Many children who have type 2 diabetes can get their blood sugar levels under control just by eating better, losing weight, and exercising regularly, which can help insulin work more effectively. If these lifestyle changes aren't enough, they can also take oral medications like metformin. But even kids who need to take insulin -- all children with type 1 and half of those with type 2 -- don't need to face shots every day. "About half the kids in our clinic use a pump," says Dr. Abuzzahab. This pager-like device, which is clipped to a waistband or strapped to the torso, is programmed to administer a steady trickle of insulin through a port in the skin. After a meal or snack, when rising blood-sugar levels create demand for more insulin, a child can get an extra dose by just pushing a button.
Keeping blood-sugar levels normal throughout life is the key to preventing a variety of problems. Left uncorrected, diabetes can lead to heart attack, cirrhosis of the liver, blindness, amputation of limbs affected by poor circulation, and kidney failure that requires lifelong dialysis. Fortunately, there's time to prevent these dire conditions while children are still young: It takes about five to 10 years for poorly controlled blood sugar to produce any major complications, according to experts. Serious complications are not inevitable, says Dr. Abuzzahab. "They're all related to poor blood-sugar control, and most kids can decrease their risk with the right treatment."
Rates of type 1 diabetes have been steadily climbing worldwide. "While early adolescence is still the most common age of onset, some children are being diagnosed even before their first birthday," says Dr. Laffel. Although kids who develop type 1 are thought to have some sort of genetic predisposition to a malfunctioning immune system, most don't have a close relative with the condition. The reason for the rise is a mystery, but researchers are looking into three environmental factors.
Extreme Cleanliness Thanks to improved hygiene, children don't encounter as many germs today, which may interfere with normal development of the immune system.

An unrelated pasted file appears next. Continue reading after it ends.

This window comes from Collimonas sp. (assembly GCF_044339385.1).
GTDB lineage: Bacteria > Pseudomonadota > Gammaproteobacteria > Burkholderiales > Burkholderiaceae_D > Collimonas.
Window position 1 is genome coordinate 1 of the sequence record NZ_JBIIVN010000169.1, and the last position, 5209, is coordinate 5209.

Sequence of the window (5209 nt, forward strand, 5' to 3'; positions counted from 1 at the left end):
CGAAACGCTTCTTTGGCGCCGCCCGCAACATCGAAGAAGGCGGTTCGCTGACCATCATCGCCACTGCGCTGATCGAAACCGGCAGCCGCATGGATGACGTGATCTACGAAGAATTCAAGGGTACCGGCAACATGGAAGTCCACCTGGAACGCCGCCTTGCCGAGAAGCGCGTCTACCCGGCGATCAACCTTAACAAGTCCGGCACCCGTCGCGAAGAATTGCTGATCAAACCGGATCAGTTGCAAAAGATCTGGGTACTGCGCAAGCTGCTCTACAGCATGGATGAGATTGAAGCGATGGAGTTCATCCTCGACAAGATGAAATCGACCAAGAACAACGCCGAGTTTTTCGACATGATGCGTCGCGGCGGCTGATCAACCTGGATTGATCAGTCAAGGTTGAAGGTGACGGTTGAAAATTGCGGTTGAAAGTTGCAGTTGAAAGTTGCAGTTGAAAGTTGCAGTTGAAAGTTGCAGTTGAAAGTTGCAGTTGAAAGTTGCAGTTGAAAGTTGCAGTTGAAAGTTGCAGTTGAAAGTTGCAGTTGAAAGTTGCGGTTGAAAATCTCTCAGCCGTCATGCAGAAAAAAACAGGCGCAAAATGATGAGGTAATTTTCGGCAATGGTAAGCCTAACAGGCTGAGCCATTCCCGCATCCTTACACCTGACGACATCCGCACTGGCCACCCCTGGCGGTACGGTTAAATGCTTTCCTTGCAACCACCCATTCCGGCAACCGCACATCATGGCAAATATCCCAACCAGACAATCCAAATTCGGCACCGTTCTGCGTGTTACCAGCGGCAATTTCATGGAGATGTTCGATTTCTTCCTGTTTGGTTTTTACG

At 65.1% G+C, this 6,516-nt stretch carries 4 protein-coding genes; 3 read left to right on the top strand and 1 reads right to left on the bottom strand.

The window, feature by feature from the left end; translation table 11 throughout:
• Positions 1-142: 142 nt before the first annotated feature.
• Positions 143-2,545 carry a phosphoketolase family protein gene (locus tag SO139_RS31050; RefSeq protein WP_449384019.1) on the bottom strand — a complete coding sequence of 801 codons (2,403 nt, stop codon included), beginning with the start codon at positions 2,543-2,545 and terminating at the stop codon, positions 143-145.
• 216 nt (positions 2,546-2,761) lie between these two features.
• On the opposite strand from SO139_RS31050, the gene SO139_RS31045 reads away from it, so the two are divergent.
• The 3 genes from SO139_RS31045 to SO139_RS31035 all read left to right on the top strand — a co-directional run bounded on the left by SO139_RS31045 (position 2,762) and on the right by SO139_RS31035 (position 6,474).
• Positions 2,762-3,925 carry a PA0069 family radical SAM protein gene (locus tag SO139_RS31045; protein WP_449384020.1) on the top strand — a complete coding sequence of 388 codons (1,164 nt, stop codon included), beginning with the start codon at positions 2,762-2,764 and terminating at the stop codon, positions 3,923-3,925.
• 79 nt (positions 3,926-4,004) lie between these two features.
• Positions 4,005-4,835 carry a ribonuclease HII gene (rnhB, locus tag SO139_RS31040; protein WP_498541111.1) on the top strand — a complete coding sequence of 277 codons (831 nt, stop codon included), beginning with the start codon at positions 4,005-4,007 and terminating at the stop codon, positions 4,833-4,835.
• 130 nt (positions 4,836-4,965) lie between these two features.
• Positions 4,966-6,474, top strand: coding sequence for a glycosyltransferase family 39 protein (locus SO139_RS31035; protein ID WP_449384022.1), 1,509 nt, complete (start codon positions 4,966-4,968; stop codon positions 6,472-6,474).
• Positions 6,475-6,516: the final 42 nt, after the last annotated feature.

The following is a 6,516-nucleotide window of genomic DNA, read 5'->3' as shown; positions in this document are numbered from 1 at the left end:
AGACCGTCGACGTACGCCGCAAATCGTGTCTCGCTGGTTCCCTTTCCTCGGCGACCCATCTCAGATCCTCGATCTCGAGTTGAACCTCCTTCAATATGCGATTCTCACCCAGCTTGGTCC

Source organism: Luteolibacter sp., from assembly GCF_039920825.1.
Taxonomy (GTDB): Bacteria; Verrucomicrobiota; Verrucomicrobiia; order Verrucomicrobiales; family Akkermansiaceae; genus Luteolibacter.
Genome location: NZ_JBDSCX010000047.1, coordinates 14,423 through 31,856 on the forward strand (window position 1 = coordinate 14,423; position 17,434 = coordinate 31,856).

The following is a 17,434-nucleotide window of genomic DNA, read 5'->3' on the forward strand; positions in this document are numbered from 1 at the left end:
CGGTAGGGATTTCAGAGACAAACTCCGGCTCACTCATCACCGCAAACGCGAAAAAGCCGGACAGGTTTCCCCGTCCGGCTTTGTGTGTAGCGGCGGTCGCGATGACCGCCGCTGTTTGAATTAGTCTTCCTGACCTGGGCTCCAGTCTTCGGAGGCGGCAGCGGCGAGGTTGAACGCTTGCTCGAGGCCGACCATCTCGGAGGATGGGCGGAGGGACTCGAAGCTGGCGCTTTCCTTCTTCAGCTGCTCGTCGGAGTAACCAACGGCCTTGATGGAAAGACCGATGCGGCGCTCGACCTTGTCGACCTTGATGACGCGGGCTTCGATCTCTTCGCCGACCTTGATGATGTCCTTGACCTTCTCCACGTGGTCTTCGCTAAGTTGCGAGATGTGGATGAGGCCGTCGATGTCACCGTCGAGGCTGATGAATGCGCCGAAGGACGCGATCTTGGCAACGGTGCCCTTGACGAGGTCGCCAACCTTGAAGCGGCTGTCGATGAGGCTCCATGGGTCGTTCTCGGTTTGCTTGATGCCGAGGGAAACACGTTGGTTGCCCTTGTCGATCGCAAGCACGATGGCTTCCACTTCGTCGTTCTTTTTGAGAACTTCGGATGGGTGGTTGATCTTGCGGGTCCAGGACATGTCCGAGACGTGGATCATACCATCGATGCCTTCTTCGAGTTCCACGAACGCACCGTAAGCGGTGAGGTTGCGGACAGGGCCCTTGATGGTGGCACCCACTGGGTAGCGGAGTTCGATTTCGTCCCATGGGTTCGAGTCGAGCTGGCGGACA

Weight Gain In kids whose insulin-producing cells have already started malfunctioning, excess weight may accelerate the development of full-blown diabetes.
Early Solids Feeding cereal before 3 months to a baby who is at higher risk for type 1 may be linked to triggering the immune system to mistakenly attack his pancreas.
The onset of type 1 is sudden, and type 2 is slow. Either way, it's easy for parents to miss these classic symptoms.
Bedwetting, accidents, or saturated diapers. As your child's body tries to flush out excess blood sugar, there's an increase in the volume of urine.
Unquenchable thirst. This loss of excreted fluid makes the body crave replenishment.
Dehydration. Dry mouth, lack of tears, and sunken eyes are also signs your child's body doesn't have enough fluid.
Copyright © 2008. Used with permission from the April 2008 issue of Parents magazine.
All content on this Web site, including medical opinion and any other health-related information, is for informational purposes only and should not be considered to be a specific diagnosis or treatment plan for any individual situation. Use of this site and the information contained herein does not create a doctor-patient relationship. Always seek the direct advice of your own doctor in connection with any questions or issues you may have regarding your own health or the health of others.